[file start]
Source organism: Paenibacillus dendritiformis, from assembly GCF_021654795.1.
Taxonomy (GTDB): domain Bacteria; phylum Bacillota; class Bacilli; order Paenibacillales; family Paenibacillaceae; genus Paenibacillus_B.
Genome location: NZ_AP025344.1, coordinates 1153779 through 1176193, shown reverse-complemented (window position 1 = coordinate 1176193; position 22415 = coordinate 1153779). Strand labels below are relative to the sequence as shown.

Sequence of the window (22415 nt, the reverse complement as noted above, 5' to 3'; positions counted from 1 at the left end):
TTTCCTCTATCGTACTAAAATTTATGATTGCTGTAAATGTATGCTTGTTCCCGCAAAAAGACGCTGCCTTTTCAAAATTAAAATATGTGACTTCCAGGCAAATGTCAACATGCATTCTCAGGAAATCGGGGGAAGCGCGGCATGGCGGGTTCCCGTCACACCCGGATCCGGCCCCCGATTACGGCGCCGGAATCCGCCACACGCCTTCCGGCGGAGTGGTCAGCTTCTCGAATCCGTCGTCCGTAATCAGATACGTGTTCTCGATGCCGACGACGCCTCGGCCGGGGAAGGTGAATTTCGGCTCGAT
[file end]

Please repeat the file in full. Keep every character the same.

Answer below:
Source organism: Paenibacillus dendritiformis, from assembly GCF_021654795.1.
Taxonomy (GTDB): domain Bacteria; phylum Bacillota; class Bacilli; order Paenibacillales; family Paenibacillaceae; genus Paenibacillus_B.
Genome location: NZ_AP025344.1, coordinates 1153779 through 1176193, shown reverse-complemented (window position 1 = coordinate 1176193; position 22415 = coordinate 1153779). Strand labels below are relative to the sequence as shown.

Sequence of the window (22415 nt, the reverse complement as noted above, 5' to 3'; positions counted from 1 at the left end):
TTTCCTCTATCGTACTAAAATTTATGATTGCTGTAAATGTATGCTTGTTCCCGCAAAAAGACGCTGCCTTTTCAAAATTAAAATATGTGACTTCCAGGCAAATGTCAACATGCATTCTCAGGAAATCGGGGGAAGCGCGGCATGGCGGGTTCCCGTCACACCCGGATCCGGCCCCCGATTACGGCGCCGGAATCCGCCACACGCCTTCCGGCGGAGTGGTCAGCTTCTCGAATCCGTCGTCCGTAATCAGATACGTGTTCTCGATGCCGACGACGCCTCGGCCGGGGAAGGTGAATTTCGGCTCGAT